The Executive Board of the International Monetary Fund (IMF) today completed the fourth review of Romania’s economic performance under a program supported by a 24-month Stand-By Arrangement (SBA). The authorities have indicated that they will continue to treat the arrangement as precautionary and therefore do not intend to draw under it. Completion of the review makes an additional amount equivalent to SDR 430 million (about €500 million, or about US$662 million) available for disbursement, bringing the total resources that are currently available to Romania under the SBA to SDR 1.78 billion (about €2 billion, or about US$2.74 billion).
The SBA was approved on March 25, 2011 (see Press Release No 11/101) in the amount of SDR 3,090.6.1 million (about €3.6 billion, or about US$4.77 billion) and came into effect on March 31, 2011.
Following the Executive Board’s discussion on Romania, Ms. Nemat Shafik, Deputy Managing Director and Acting Chair, said:
“Romania continues to make good progress under the precautionary Fund-supported program. Policy implementation has remained strong and all program targets were met. After two years of decline, economic growth has resumed and inflation has fallen to historical lows. However, the economic outlook for this year is being weighed down by the declining growth prospects in the euro area. Continued commitment to the economic reform agenda is crucial to help withstand current uncertainties and increase potential growth.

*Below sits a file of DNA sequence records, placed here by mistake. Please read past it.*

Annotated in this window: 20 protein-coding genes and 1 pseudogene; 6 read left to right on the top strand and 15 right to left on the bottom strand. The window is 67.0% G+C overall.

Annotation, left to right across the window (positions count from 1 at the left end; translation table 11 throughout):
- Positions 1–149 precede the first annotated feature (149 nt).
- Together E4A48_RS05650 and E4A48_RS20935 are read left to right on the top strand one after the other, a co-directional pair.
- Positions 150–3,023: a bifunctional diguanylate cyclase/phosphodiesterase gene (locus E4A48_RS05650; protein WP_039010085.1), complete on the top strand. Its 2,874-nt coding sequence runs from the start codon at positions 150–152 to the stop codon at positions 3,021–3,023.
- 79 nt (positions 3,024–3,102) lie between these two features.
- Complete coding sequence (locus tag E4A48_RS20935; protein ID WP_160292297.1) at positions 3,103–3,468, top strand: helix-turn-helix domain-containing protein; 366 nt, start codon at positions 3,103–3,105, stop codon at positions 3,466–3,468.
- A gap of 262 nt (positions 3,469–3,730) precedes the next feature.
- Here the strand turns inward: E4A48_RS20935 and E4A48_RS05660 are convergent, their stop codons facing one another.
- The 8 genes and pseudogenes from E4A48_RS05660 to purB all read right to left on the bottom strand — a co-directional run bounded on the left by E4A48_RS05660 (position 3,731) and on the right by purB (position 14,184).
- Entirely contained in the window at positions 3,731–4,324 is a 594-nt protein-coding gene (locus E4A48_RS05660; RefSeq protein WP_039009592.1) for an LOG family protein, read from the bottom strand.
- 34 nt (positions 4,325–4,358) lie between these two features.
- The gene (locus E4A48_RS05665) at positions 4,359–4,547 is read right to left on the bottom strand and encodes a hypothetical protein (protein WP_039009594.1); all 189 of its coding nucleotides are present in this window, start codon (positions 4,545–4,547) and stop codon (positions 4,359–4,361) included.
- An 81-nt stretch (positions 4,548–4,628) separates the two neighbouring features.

“The authorities remain firmly committed to their 2012 budget deficit target of well below 3 percent of GDP. Continued strict spending discipline is needed to achieve the target. Increased European Union funds absorption and improved capital spending are key priorities. Additional action is required to reform the health care sector and to improve weak tax administration. Structural reforms of State-Owned Enterprises have progressed, but faster implementation of restructuring efforts and enhanced regulation and market-oriented pricing in the energy and transport sectors will be essential to reduce arrears, improve economic efficiency, and boost growth.
“While risks in the banking system remain significant due to high non performing loans and potential financial spillovers from elsewhere in Europe, sizable capital buffers exist to cushion the impact of any adverse shocks. Continued supervisory vigilance and detailed operational procedures to quickly implement contingency plans remain essential. External financing conditions have eased, although banks’ external borrowing remains skewed to the short-term. Inflation continues to decline, but the authorities should be cautious in further monetary easing in light of risks of weakening of the currency and possible capital outflows.”
Washington, D.C. 20431 • Telephone 202-623-7100 • Fax 202-623-6772 • www.imf.org